A career of a lifetime becomes a fight of a lifetime

Article

Mark Goldstein, DVM, addresses his life as a veterinary professional, fight against pancreatic cancer, and the patients and clients who changed him for the better.

Credit: Caitlin McCafferty

Mark Goldstein, DVM, receives a standing ovation at the conclusion of his keynote address at the Fetch dvm360® Conference in San Diego.

Credit: Caitlin McCafferty

Mark Goldstein, DVM, receives a standing ovation at the conclusion of his keynote address at the Fetch dvm360® Conference in San Diego.

According to Marty Becker, DVM, an introduction for a speaker is a commercial about them and their life. When it came time to introduce the third day’s keynote speaker at the Fetch dvm360® San Diego Conference, Becker, greeted the packed room by giving a heartfelt commercial full of memories, funny stories, and praise about his colleague and longtime friend Mark Goldstein, DVM.

“Mark is currently facing the battle of his life, something he says causes your life to speed up and slow down at the same time but never stop laughing,” Becker said, reflecting on his friend and his fight with pancreatic cancer.

Goldstein has had an exceptional career, often being referred to as a unicorn by his peers because of his many proverbial hats: zoo director, president of the San Diego Humane Society, veterinarian, author, husband, father, grandfather, friend, and countless other titles he has carried throughout his life. Following his diagnosis of pancreatic cancer, Goldstein reflected on the people and pets that have shaped him into the person he is today.

A passion for pets and people

“[I would like to] impart on you something that ignites that spark that we all had. We didn’t get into veterinary school or become veterinary technicians or animals’ welfare workers without having a passion for what we do, and the reality is, it seems to ween over time,” Goldstein said.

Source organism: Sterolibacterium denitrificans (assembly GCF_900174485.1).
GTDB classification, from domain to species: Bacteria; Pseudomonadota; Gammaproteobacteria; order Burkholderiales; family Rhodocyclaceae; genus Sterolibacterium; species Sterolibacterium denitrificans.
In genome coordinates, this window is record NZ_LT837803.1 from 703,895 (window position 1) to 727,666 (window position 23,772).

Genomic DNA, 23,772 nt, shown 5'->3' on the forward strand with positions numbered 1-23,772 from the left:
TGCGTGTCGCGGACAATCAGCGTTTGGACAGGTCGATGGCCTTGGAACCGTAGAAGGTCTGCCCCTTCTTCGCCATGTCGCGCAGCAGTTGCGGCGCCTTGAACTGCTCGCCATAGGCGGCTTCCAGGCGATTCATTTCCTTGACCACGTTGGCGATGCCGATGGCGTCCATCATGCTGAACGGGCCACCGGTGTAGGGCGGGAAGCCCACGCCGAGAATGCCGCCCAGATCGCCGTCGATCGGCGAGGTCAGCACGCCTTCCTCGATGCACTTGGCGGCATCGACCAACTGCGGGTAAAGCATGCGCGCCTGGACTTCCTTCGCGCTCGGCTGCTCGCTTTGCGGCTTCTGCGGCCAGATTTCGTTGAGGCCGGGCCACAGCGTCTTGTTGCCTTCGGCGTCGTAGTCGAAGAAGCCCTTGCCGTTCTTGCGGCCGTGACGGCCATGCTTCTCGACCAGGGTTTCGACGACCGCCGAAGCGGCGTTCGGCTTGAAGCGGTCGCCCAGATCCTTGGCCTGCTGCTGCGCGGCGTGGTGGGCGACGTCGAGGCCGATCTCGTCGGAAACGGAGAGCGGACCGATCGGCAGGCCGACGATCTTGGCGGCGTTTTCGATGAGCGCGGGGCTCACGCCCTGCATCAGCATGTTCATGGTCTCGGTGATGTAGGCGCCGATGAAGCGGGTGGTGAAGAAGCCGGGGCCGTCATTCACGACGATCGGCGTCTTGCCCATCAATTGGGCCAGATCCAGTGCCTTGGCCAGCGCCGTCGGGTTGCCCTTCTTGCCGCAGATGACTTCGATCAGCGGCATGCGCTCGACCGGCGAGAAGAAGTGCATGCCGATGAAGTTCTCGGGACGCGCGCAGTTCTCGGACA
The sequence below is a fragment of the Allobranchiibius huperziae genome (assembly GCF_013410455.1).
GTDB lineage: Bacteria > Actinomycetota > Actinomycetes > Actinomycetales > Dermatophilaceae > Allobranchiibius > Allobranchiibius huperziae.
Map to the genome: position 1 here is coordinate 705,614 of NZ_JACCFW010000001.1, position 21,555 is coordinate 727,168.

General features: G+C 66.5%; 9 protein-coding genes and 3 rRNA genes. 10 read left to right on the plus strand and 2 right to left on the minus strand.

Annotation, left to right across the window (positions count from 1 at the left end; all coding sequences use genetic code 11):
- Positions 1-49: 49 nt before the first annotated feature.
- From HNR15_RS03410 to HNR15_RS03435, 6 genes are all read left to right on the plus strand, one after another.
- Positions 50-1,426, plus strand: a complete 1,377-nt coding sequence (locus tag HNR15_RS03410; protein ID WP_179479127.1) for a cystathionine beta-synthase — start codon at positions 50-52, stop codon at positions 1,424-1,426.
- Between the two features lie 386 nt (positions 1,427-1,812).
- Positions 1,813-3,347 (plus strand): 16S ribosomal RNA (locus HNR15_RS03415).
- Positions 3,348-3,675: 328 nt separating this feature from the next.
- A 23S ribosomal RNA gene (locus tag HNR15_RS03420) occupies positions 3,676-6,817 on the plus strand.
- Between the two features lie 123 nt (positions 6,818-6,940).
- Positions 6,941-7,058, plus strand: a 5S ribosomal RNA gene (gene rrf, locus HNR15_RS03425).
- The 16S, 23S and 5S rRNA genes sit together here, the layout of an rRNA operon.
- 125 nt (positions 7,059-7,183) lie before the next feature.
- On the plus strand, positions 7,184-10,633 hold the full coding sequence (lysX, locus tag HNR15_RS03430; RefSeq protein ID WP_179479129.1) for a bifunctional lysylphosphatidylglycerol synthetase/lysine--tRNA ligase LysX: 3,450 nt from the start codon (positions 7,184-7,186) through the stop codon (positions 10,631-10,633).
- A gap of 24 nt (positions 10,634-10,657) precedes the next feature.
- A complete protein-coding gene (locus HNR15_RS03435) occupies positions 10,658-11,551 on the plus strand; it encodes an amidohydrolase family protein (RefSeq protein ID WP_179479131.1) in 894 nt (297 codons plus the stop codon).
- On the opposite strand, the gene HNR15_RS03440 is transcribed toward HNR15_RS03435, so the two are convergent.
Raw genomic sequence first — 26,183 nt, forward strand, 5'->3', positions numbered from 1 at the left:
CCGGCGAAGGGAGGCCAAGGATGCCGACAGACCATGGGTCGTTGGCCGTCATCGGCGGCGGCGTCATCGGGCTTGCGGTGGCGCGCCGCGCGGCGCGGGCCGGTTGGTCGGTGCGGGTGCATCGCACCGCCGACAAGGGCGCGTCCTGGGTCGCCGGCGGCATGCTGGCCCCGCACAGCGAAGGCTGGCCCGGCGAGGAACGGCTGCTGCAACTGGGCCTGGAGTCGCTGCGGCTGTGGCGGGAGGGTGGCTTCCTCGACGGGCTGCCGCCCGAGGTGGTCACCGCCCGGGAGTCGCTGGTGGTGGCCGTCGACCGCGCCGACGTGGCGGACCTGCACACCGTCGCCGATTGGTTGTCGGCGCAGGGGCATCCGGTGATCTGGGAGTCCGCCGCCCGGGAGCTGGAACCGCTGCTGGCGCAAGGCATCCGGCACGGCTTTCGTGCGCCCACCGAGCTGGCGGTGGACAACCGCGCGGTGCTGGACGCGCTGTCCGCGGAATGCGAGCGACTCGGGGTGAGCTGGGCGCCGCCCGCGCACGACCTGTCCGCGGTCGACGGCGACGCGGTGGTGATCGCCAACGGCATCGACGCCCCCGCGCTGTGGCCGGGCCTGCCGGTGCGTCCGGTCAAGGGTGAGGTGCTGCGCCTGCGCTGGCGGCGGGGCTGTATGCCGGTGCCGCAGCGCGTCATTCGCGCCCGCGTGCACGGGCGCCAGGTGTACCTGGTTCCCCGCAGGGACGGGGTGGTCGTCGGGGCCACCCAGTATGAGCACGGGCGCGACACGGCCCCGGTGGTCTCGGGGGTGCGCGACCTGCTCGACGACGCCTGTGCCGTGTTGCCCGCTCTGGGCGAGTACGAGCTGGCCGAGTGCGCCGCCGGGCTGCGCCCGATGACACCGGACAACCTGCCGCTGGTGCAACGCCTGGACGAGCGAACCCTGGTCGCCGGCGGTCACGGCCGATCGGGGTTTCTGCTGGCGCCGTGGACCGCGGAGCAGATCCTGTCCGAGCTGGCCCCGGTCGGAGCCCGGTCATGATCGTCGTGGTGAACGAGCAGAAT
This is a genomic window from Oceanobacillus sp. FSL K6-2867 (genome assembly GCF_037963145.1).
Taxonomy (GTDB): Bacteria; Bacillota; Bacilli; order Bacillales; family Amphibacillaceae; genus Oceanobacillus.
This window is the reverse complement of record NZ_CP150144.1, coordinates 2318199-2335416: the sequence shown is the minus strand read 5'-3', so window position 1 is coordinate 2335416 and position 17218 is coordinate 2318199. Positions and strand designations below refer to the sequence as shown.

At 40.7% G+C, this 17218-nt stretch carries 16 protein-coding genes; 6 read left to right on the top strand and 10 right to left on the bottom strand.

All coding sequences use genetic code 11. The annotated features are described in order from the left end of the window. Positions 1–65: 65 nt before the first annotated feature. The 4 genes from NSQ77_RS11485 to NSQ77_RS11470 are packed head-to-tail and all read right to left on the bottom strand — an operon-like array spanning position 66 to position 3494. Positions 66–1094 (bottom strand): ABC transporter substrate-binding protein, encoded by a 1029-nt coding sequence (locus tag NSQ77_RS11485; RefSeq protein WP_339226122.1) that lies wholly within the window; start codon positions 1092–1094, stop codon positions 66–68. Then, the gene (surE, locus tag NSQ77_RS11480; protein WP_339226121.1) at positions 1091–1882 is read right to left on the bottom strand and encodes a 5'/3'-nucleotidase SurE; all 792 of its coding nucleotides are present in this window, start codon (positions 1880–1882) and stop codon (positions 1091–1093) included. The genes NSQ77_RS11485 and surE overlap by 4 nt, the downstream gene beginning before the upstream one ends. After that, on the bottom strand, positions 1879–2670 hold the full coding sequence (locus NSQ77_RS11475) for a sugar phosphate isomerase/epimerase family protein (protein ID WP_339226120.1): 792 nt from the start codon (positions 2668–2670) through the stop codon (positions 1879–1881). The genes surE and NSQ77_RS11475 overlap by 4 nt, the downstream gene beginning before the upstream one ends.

Throughout their careers, veterinary professionals cross paths with all kinds of people. A memorable moment Goldstein noted that helped shape his career was when a family brought in a goldfish with a tumor.

“I was at [Angell Memorial Animal Hospital in Boston, Massachusetts] one day, and a woman brought in a fish tank with a goldfish. At this point, I might have lost half the audience I usually do because ‘c’mon Mark, it had a tumor growing off its gills’. It’s a fancy goldish, and they live 10-15 years. I looked up and [noticed] this woman had been crying, which I presumed was because people thought she was crazy thinking I could do anything for her goldish,” he revealed to the audience.

“…She told me she had an autistic child. He learned how to count by watching this goldfish go round the tank. He learned to feed himself by feeding the goldish. He learned to clean himself [from the goldfish]. And the last thing he said to [his mom] as she was taking it to the veterinarian was, ‘Mommy what did I do wrong?' At that point, I was at [Angell Memorial Animal Hospital] and I got not 1 but 2 surgeons,” he continued.

Two weeks later, they put the goldfish under anesthesia, removed the tumor (which turned out to be benign), and the fish went on to live a normal life. The moral of this story, according to Goldstein, is that they were not just treating a goldfish, they were treating a little boy.

With this example and others Goldstein discussed, he reminded the audience those veterinarians are not just for pets, but they are for the people too. Clients must trust their veterinarians, and by going above and beyond for your patients, professionals will be able to give their pets the best care while being empathetic people.

The takeaway

By the end of his address, Goldstein had the audience laughing, crying, and giving a standing ovation in love and support for their colleague. Veterinary professionals who attended the keynote address were left thinking about Goldstein, and goldfish, and how even the smallest of patients can have the largest effects on their careers.

Although Goldstein’s talk was titled "I wouldn't change a thing", he did admit he has 1 thing he would change: not having more time with his beloved dog Wren.

“Marty is right, I feel very fortunate to get to this point in my life and to be able to look back and say, ‘I would not change a thing’. I mean, sure, I have had my battles and things I would have done differently but I don’t have regrets. I feel very wealthy and lucky and fortunate for that,” Goldstein expressed to the audience.

Discussing his diagnosis in a public setting for the first time, Goldstein said he does not want anyone to be sad for him because he has loved his life and career.

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